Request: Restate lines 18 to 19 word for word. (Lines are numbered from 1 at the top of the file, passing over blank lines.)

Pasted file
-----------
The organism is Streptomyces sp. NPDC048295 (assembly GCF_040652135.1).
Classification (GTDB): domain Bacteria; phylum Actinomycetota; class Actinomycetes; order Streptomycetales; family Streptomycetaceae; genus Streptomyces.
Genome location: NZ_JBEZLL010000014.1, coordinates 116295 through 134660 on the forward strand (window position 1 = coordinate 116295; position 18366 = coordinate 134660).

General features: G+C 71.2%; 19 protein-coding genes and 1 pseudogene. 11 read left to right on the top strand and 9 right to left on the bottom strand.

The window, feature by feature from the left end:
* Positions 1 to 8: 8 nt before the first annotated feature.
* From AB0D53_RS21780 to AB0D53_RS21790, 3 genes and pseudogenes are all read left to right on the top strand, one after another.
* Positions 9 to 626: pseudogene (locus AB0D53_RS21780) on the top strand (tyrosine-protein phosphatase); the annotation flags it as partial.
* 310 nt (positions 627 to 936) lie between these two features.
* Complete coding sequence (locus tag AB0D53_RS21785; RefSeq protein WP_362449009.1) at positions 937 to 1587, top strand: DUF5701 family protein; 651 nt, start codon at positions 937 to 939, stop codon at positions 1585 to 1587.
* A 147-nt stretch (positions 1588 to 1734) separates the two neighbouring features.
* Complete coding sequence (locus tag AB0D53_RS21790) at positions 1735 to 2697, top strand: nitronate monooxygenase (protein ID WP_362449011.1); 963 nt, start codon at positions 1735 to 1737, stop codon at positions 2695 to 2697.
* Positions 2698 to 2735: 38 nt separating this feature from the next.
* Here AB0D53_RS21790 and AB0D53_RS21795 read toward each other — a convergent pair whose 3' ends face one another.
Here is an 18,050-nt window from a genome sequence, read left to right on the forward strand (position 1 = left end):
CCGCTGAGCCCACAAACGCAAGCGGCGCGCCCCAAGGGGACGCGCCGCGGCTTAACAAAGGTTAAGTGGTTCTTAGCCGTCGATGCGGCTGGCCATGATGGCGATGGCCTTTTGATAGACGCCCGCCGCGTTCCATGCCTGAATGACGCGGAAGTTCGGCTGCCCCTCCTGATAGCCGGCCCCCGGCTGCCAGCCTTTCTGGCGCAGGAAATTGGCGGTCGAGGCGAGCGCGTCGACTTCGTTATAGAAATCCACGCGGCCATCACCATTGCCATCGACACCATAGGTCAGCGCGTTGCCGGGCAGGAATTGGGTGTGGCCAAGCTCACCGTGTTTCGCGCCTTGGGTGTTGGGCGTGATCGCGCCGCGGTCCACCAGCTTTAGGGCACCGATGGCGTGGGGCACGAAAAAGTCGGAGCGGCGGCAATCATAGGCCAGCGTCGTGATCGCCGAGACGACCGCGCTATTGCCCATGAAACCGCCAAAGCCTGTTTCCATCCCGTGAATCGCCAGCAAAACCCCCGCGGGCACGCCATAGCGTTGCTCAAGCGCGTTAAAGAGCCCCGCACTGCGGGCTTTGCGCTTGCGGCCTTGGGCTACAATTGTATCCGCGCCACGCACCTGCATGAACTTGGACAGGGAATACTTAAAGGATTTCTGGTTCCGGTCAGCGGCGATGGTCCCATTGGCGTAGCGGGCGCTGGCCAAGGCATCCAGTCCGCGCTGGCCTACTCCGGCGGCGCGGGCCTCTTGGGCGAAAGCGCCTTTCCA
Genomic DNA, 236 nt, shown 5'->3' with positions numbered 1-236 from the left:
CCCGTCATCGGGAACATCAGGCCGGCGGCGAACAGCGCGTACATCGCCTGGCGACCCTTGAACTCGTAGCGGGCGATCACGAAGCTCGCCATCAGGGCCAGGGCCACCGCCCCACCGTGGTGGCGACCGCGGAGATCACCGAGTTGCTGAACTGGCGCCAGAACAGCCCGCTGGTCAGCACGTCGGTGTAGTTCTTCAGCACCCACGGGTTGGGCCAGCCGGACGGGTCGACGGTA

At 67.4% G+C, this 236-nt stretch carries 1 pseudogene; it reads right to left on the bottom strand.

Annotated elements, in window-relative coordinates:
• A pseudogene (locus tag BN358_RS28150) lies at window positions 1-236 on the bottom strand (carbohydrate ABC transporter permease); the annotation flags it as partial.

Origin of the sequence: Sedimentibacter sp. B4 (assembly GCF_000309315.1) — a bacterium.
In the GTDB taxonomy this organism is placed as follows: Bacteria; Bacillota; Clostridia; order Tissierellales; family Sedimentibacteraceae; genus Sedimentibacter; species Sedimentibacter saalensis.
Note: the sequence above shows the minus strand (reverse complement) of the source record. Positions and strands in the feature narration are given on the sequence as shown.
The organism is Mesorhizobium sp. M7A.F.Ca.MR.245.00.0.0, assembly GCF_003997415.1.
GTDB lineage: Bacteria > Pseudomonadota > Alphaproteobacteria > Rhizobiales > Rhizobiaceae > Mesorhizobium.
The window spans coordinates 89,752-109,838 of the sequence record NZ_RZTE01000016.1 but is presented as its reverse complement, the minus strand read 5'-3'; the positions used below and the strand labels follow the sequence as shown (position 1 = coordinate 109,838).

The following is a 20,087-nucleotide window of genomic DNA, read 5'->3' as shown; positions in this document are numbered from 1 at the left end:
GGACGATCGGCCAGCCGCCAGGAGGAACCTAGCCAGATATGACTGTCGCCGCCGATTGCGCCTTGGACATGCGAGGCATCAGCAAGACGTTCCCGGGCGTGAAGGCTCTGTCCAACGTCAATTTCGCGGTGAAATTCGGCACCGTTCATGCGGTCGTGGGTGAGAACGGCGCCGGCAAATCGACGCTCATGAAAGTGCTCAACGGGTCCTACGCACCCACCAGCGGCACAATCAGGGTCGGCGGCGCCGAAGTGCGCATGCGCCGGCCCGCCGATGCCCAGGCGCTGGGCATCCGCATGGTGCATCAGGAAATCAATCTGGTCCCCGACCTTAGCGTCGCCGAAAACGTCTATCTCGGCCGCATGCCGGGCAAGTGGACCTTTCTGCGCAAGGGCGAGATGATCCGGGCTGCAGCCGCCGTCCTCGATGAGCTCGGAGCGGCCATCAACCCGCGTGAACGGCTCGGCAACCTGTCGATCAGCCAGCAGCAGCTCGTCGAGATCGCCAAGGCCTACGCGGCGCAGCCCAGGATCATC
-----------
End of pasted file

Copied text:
CCCGTCATCGGGAACATCAGGCCGGCGGCGAACAGCGCGTACATCGCCTGGCGACCCTTGAACTCGTAGCGGGCGATCACGAAGCTCGCCATCAGGGCCAGGGCCACCGCCCCACCGTGGTGGCGACCGCGGAGATCACCGAGTTGCTGAACTGGCGCCAGAACAGCCCGCTGGTCAGCACGTCGGTGTAGTTCTTCAGCACCCACGGGTTGGGCCAGCCGGACGGGTCGACGGTA

At 67.4% G+C, this 236-nt stretch carries 1 pseudogene; it reads right to left on the bottom strand.